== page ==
JERUSALEM, April 16 — A key politician today threw his backing behind Israeli Prime Minister Benjamin Netanyahu following last week's elections but signalled tough negotiations to form a coalition were ahead.
Former defence minister Avigdor Lieberman's public endorsement of Netanyahu came as President Reuven Rivlin wrapped up consultations with party heads on the subject.
Rivlin must choose who will form the next government and is expected to pick Netanyahu to do so on Wednesday night after final election results are announced.
Lieberman, head of the nationalist Yisrael Beitenu party, had held off on publicly backing Netanyahu until last night, when he did so before supporters.
His party also told Rivlin today that it would back Netanyahu, and Yisrael Beitenu's five seats will be crucial for the prime minister as he forms his next coalition.
Results so far from the April 9 vote show Netanyahu's Likud and allied right-wing parties, including Yisrael Beitenu, with 65 seats in the 120-seat parliament.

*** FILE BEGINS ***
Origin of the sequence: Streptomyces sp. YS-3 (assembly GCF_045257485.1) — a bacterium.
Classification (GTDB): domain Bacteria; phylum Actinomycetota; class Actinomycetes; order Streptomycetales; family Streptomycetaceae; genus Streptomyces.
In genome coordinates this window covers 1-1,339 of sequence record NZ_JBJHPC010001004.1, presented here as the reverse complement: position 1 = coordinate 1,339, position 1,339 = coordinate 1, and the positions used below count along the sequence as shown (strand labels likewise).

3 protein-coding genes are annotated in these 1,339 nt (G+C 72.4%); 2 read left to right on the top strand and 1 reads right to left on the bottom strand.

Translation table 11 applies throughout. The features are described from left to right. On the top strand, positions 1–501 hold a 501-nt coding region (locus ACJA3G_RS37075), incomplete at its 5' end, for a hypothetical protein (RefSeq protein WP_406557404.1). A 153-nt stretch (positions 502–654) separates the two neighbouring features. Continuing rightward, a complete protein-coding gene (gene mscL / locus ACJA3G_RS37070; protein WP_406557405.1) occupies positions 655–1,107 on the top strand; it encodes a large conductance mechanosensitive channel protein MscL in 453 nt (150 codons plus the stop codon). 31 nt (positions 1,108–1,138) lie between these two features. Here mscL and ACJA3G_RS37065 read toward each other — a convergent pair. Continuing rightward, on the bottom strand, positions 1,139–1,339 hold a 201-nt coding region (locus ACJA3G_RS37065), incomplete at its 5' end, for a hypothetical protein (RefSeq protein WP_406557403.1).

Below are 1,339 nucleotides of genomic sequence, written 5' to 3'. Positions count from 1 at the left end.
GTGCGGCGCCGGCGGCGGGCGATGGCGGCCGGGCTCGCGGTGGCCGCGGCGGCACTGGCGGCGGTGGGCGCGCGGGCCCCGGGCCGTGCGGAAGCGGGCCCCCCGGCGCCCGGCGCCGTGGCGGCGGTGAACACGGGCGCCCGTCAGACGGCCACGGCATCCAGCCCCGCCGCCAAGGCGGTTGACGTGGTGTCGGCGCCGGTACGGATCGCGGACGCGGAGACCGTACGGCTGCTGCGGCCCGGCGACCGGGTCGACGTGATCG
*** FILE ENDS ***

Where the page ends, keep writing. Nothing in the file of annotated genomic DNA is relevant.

But Lieberman also said he would condition his joining the coalition on the adoption of a law aimed at having ultra-Orthodox Jews serve in the military like their secular counterparts.
He has insisted that the version of the law he proposed when he was defence minister be adopted in full and says he will even remain in the opposition or be prepared to go to new elections if he does not receive assurances on the subject.
Ultra-Orthodox Jews studying in religious seminaries are currently exempt from mandatory military service, a practice many Israelis view as unfair.
But attempts to change the law have met with strong opposition from ultra-Orthodox political parties, which will control 15 seats in the next governing coalition.
Ultra-Orthodox Jews make up some 10 per cent of Israel's nearly nine million population.
Complications in passing a law on the subject contributed to the holding of early elections last week.
Lieberman resigned as defence minister in November after accusing Netanyahu of being soft on Hamas, the Islamist movement that rules the Gaza Strip.— AFP